“We know that car is at idle almost all the time,” Riggi said. “The motors were pretty well worn out.”

But McCarthy said some buyers might prefer a police car. They have eight-cylinder engines and heavy-duty alternators.

“People are willing to pay a little more,” he said.

There are two other factors for the council to consider. Olsen believes the city could eliminate some old patrol cars from the fleet if every police car was sold after two years, because the new cars would be far more reliable. The old cars are used now when another car is in the shop for repairs.

If the city could cut back on its fleet, it could save a great deal of money on insurance, Olsen said.

And, McCarthy said, it would also ensure that police officers spent more time patrolling, and less time “baby-sitting” a car while waiting for a tow.

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December 10, 2012
6:45 a.m.
mezz3131 says...

Riggi is right on this issue

December 10, 2012
7:17 a.m.
cfield says...

Mr Riggi is wrong on this issue. Fleet vehicles, especially police vehicles, do not have an average resale. High mileage, hard driving, long idling hours, bucket seats with a void in the middle from a console delete, holes in the interior from drilling for cages, radios, computers etc, departmental markings still appearing on the paint even after being removed, and not having a clean car fax all contribute to a very low resale/auction price. A two year replacement program is the way to go. After two years your cost per mile go up significantly.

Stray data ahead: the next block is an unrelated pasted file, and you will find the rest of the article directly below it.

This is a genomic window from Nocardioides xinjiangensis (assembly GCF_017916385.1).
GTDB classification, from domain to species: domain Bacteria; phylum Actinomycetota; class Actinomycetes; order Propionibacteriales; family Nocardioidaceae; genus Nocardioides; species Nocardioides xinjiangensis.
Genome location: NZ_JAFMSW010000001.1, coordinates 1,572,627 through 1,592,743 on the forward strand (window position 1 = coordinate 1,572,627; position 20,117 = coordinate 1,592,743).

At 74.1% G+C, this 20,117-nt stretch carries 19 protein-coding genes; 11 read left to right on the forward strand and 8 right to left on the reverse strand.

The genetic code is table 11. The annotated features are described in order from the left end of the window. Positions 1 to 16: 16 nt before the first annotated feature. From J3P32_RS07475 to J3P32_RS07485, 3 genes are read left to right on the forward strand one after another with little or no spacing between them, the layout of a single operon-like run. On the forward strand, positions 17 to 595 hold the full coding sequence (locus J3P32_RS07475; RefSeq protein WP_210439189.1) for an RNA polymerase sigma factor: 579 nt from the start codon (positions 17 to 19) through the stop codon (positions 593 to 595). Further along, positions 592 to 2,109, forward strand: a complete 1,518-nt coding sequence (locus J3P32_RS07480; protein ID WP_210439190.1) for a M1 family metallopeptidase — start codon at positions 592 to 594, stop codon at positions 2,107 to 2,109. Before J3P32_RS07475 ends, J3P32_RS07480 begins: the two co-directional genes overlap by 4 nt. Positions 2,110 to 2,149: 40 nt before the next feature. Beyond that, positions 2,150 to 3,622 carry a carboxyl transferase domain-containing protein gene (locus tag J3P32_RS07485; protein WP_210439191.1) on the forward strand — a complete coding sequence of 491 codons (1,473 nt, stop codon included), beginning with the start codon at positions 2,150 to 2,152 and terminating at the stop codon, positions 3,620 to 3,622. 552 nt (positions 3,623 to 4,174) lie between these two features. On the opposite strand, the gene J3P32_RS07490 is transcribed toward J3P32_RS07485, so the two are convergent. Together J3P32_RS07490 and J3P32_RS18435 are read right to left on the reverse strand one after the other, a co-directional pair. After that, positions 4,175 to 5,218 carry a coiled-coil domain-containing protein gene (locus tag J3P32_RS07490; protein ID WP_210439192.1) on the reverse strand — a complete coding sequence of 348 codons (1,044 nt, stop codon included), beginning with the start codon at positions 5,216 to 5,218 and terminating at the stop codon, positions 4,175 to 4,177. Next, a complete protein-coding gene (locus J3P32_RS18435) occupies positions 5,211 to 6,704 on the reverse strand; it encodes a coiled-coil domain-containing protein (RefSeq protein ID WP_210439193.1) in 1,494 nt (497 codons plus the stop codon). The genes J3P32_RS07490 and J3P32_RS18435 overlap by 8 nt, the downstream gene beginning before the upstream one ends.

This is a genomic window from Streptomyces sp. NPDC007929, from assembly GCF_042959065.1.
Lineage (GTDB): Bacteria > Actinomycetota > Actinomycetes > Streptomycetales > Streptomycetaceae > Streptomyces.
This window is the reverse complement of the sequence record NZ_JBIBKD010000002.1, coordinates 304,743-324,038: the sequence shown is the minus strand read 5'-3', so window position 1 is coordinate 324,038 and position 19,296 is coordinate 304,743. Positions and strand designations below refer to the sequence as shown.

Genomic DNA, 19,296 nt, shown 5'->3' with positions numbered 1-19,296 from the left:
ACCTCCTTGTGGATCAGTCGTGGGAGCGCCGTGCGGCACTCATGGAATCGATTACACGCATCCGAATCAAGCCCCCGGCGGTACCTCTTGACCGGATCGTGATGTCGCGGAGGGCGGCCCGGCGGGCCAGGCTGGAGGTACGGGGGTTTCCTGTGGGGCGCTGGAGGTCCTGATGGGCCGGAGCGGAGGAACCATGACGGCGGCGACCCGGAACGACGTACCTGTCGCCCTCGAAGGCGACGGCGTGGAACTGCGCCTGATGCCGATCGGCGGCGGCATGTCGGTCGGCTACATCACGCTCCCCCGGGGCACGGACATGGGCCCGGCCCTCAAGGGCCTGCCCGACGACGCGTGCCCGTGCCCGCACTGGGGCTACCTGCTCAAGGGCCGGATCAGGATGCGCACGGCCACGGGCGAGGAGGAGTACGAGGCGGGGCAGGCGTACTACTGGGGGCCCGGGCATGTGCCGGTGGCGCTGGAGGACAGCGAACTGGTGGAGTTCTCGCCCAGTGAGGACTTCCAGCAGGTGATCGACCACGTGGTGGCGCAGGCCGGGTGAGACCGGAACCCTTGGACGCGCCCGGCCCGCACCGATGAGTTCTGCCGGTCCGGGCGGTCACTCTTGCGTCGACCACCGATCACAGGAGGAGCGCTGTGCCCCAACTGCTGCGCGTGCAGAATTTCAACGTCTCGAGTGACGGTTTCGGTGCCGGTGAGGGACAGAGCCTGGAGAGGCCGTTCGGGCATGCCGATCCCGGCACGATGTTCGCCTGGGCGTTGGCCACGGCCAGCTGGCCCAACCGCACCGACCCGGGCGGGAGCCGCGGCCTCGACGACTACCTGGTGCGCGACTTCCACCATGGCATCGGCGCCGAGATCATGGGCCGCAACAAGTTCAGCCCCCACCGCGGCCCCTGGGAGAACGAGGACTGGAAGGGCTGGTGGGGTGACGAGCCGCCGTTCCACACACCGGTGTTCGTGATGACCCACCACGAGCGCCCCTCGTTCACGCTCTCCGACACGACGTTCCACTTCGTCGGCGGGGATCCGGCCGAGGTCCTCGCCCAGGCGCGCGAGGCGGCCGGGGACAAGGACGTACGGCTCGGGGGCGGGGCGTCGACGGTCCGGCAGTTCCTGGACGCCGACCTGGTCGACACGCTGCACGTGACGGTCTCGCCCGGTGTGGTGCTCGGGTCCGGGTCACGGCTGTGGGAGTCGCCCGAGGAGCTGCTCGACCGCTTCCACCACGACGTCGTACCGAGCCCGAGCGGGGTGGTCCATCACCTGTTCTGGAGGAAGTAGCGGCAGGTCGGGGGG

December 10, 2012
8:52 a.m.
wmarincic says...

Actually three years is the way to go because the cars will still have all of the holes and marking cfield and if you buy a Ford product you can purchase a warranty for a Police Car and it is not that expensive, certainly much less expensive than what you now pay for repairs.

December 10, 2012
10:02 a.m.

And how is Mr. Riggi wrong cfield?.....He is in agreement with everything you just stated?.....did you read his statements?...Mr. Olsen...a non expert and Mr. McCarthy also a non expert in the automotive industry have no idea what they are talking about. Mr. Riggi with 50 years in the automotive industry is an expert....And Dodge Chargers? the beginning of the year they had to all be GM...according to McCarthy and Olson....because their mechanic was a guru with GM....Dodge's transmissions are nightmares...either listen to an expert or listen to people who are only looking for spending more money that will be more costly in the end.

December 10, 2012
11:10 a.m.
ChuckD says...

How about less cars, more cops on foot, in the neighborhoods.
Radical, I know.

December 10, 2012
3:14 p.m.
riverrat346531 says...

More police officers just walking? How do they get to emergency calls quickly? How do you convince an uncooperative prisioner to walk to where you would like them to go? Yup, radical thinking.

December 10, 2012
9:56 p.m.
wmarincic says...

The majority of police calls I believe are domestic where seconds sometimes count. The police can't run there and they do have foot patrols when they can but again, not enough police to do the job. The SPD budget gets cut $40,000 and the Fire Dept. gets a $70,000 raise in their budget. A little backwards if you ask me.